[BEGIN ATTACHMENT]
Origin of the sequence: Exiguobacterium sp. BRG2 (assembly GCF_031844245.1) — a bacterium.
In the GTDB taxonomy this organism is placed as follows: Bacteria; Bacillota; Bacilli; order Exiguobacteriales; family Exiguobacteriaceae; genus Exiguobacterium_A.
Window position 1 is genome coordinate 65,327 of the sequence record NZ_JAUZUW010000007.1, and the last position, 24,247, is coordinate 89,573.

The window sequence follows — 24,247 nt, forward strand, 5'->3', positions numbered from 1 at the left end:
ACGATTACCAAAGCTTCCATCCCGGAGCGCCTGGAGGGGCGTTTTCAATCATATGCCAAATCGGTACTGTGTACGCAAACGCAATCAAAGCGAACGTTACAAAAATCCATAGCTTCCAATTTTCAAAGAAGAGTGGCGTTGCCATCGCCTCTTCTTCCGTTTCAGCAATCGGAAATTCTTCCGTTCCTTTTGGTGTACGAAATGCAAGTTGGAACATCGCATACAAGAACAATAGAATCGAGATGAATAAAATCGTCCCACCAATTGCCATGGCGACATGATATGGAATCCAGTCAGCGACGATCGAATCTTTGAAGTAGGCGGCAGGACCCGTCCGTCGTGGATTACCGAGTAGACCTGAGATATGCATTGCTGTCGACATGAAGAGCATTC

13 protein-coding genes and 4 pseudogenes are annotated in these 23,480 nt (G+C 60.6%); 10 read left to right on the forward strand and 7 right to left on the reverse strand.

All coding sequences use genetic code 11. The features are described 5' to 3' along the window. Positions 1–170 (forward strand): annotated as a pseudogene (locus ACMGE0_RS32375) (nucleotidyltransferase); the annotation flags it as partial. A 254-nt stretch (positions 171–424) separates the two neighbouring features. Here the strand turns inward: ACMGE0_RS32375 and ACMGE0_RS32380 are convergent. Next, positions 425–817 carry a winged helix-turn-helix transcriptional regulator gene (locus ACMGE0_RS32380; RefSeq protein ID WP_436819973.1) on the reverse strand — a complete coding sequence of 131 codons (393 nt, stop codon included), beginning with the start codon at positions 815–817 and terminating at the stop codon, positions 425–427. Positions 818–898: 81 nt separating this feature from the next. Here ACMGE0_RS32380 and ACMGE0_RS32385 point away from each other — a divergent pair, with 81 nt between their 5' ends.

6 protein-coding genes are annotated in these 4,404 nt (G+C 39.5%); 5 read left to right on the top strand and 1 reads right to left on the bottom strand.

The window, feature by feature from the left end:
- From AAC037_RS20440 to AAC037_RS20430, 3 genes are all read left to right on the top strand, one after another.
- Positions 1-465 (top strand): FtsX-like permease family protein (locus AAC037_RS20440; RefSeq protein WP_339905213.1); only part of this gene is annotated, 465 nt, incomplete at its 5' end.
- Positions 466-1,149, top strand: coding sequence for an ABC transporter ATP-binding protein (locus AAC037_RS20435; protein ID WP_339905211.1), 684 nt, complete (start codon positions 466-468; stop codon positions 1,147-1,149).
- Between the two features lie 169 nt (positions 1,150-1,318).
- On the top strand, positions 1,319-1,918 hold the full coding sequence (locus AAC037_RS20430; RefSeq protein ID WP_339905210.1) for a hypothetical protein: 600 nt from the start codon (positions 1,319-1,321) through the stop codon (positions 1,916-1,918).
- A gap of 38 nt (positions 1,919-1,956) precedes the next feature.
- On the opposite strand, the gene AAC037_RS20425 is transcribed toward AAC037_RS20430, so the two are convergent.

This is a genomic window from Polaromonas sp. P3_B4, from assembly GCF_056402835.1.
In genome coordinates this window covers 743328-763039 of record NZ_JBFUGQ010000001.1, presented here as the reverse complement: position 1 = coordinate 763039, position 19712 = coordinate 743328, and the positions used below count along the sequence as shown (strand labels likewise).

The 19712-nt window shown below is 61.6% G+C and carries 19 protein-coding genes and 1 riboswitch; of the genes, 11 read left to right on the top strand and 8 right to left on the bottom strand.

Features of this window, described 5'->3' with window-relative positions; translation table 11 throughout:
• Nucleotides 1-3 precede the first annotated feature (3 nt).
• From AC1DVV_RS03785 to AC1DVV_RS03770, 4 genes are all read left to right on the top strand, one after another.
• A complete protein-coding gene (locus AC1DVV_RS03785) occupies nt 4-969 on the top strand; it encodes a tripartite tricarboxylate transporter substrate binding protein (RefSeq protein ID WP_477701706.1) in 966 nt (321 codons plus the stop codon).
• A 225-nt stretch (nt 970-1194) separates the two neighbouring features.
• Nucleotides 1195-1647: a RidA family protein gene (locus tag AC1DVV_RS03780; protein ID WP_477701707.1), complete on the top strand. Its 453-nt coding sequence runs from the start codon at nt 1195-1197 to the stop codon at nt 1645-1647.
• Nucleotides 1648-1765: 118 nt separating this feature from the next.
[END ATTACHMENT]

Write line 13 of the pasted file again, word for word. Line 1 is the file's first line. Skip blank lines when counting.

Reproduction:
- Between the two features lie 169 nt (positions 1,150-1,318).